NCC Group maps source of global hack attempts during Q1
Using data collected from DShield, the NCC Group mapped out its latest report on the origin of computer hacking attempts for the first quarter of 2012. NCC noted the top 10 changed significantly since its previous report 3 months ago. Italy, France, and India dropped off the top 10 list, while the Ukraine in fifth, South Korea in ninth, and the United Kingdom made the list. Russia showed a large increase, with more than 12 percent of global hacks originating from the country, putting it in third place, behind the United States and China. There was also a rise in hacks appearing to originate from the Netherlands, up from 3.1 percent to over 11 percent, moving it into fourth place in the hacking chart.
Global Payments breach reportedly worse than expected
The security breach at credit card processing company Global Payments extends back further than was previously believed, H Security reported May 18. According to BankInfoSecurity, the incident is now thought to go back as far as January 2011 — it was originally believed to have taken place between January 21 and February 25, 2012, but was later dated to early June 2011. While initial reports of the breach suggested more than 10 million accounts were compromised, Global Payments later said fewer than 1.5 million card numbers were taken.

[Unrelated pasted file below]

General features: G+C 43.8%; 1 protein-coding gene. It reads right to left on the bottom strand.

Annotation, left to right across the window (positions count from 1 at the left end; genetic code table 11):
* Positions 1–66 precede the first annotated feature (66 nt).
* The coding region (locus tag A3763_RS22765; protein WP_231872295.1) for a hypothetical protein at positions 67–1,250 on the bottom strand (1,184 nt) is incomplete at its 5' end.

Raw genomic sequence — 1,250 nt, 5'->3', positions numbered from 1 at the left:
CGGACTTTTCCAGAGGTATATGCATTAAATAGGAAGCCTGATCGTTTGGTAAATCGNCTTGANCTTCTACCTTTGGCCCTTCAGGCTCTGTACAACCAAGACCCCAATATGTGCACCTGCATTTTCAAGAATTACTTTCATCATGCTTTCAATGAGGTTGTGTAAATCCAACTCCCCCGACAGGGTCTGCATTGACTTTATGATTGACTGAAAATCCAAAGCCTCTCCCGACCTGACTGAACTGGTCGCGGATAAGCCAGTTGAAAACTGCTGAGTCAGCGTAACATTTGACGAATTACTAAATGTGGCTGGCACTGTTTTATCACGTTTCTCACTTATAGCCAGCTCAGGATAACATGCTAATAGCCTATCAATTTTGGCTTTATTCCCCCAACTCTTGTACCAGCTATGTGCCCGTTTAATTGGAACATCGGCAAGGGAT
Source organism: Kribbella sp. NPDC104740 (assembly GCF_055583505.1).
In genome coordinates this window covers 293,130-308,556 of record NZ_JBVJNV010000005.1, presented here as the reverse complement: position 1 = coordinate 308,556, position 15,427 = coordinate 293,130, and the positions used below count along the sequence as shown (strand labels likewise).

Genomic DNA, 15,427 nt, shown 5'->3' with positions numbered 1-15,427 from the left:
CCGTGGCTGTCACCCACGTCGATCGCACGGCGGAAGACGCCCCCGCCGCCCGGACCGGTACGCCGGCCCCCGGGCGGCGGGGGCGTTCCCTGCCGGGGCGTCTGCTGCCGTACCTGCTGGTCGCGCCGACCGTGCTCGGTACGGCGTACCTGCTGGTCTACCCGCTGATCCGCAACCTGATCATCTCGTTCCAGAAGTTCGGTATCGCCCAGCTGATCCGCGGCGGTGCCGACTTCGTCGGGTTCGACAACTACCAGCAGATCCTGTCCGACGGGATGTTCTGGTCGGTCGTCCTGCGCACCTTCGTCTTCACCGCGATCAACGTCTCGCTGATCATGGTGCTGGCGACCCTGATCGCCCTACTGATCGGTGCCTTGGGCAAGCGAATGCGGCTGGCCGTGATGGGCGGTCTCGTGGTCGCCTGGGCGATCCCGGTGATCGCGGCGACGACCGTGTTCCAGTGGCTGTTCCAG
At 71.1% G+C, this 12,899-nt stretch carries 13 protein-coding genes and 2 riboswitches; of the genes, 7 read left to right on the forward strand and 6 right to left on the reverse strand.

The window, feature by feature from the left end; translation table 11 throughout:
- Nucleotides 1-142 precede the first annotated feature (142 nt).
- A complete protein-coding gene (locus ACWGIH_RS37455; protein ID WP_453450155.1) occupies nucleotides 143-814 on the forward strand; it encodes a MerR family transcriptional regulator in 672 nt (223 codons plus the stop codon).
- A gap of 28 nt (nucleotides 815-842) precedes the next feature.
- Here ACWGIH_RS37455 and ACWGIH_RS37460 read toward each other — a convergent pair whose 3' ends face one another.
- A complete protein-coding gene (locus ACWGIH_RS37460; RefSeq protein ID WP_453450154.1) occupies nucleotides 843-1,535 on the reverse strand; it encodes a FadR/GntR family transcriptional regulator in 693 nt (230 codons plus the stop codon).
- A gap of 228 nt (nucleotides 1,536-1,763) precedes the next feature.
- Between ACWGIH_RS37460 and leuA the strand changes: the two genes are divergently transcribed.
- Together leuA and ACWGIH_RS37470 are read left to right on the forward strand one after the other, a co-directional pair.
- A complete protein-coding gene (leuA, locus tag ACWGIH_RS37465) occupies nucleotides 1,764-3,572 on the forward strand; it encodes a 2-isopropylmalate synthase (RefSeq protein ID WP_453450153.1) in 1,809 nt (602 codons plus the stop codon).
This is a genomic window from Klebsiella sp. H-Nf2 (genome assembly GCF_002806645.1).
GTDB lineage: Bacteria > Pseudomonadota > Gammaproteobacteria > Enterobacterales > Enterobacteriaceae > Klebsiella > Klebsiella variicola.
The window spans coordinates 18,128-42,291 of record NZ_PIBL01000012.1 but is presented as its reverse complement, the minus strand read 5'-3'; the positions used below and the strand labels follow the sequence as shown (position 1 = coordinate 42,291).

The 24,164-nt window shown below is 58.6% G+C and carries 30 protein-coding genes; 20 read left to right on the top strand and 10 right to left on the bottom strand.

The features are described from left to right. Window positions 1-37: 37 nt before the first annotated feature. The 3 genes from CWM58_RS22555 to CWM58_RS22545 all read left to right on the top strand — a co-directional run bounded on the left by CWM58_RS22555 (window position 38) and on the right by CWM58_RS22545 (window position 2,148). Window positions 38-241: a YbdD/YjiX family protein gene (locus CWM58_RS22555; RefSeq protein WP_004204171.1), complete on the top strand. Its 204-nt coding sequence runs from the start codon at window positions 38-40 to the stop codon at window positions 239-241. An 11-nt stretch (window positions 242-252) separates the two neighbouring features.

Disclaimer: The above information largely has been reproduced from the DHS Open Source Daily Report, a full version of which can be found at http://www.dhs.gov/files/programs/editorial_0542.shtm. Enclave Security, LLC and its agents used their best efforts in collecting and preparing the information published herein. However, Enclave Security, LLC, does not assume, and hereby disclaims, any and all liability for any loss or damage caused by errors or omissions, whether such errors or omissions resulted from negligence, accident, or other causes.